He urges business owners to lead by example regarding their personal health and to “prioritise conversations and activities that proactively engage in each pillar of wellbeing – physical, emotional, financial and career. It’s all intertwined.”
Case study 01: Advancing age
Here’s an awkward question: why is ageing viewed as a liability in almost any jobseeker who’s not pitching for World Leader? There are some small businesses actively recruiting older workers, either to make workplaces more diverse or to tap into a displaced talent pool. Co-working specialist YBF has partnered with the Victorian government to offer an immersion program for professionals “at an advanced stage” of their corporate careers, training them in how to manage innovation or found startups. Meanwhile, ad agency Thinkerbell is running an internship scheme for older workers, Thrive@55, through its Melbourne and Sydney offices in 2021.
Thinkerbell CEO Margie Reid says the agency decided to act when it noticed the lack of age diversity in job candidates. “There’s this amazing, rich talent that’s so near yet they don’t always put their names forward because they probably know they wouldn’t be looked at.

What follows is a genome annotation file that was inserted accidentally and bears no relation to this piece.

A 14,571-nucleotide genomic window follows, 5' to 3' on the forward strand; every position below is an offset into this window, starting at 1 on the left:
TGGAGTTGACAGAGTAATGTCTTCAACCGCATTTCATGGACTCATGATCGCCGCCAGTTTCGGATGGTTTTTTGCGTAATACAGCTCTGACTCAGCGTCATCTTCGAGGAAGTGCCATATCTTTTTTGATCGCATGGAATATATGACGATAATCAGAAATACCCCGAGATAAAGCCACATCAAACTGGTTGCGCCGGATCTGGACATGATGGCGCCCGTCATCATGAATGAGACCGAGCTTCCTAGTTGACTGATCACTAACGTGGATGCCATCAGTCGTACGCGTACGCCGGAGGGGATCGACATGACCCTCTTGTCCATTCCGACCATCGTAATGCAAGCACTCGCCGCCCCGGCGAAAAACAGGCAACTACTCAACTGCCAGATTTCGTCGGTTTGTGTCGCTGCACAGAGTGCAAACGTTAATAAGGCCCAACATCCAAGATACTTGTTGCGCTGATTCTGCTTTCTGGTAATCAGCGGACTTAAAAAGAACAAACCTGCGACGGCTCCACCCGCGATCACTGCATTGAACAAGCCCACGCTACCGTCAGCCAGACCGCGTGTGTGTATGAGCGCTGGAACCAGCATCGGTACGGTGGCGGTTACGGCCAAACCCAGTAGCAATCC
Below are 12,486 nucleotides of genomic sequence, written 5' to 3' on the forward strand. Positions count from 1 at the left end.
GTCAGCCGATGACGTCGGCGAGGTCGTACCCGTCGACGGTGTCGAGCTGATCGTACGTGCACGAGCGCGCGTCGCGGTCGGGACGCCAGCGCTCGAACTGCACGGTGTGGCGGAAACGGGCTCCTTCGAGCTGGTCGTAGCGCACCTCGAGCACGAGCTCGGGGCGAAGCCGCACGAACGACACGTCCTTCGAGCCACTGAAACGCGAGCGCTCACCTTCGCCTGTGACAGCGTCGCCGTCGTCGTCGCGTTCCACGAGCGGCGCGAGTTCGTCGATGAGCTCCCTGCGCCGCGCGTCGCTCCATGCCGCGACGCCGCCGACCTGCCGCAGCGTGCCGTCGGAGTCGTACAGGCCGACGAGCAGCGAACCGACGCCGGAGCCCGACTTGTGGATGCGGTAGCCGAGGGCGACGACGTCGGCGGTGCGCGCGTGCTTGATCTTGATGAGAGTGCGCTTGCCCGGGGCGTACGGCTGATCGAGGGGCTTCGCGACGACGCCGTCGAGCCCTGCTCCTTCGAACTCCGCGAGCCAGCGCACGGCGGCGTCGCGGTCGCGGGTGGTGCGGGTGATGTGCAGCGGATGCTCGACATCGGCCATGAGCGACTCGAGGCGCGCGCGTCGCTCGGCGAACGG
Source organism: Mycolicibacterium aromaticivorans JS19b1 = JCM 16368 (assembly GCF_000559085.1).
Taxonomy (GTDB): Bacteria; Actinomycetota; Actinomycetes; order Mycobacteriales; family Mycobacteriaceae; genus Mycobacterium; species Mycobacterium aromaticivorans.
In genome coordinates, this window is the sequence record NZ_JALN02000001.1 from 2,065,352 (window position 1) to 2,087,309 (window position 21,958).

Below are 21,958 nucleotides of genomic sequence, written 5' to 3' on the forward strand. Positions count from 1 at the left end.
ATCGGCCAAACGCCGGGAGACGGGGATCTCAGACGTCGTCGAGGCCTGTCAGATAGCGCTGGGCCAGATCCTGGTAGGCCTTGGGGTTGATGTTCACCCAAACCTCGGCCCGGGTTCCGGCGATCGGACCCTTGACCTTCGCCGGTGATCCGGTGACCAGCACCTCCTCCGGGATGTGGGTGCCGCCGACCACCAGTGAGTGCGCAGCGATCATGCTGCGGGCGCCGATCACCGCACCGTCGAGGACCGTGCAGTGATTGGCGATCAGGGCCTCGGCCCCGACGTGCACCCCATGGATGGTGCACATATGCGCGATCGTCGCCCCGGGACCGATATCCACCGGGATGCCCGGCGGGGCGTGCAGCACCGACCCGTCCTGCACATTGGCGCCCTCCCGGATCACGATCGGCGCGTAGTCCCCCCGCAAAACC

Reid says the internships are aimed at experienced ad people who’ve started losing opportunities as well as those outside the industry, who can offer fresh perspectives.
Less than five per cent of employees in the advertising industry are older than 50, says Reid, but the issue crosses all businesses. “We thought, ‘What can we do? We can’t create change unless we’re willing to make the change ourselves.’”
Case study 02: Reducing face-toface service
Health restrictions forced many SMEs to minimise in-person interactions with clients in 2020. Now some are revising their business models this way, either to pandemic-proof operations or because their customers prefer the remote experience or because efficiencies, savings and new markets were found.
Duo Tax Quantity Surveyors assess depreciable assets for property investors. In ordinary times the Sydneybased team would contact a property manager for authorisation to phone a tenant then organise with the tenant to visit a property, measure it and take photos of its wet areas, garage, living spaces – any assets that depreciate.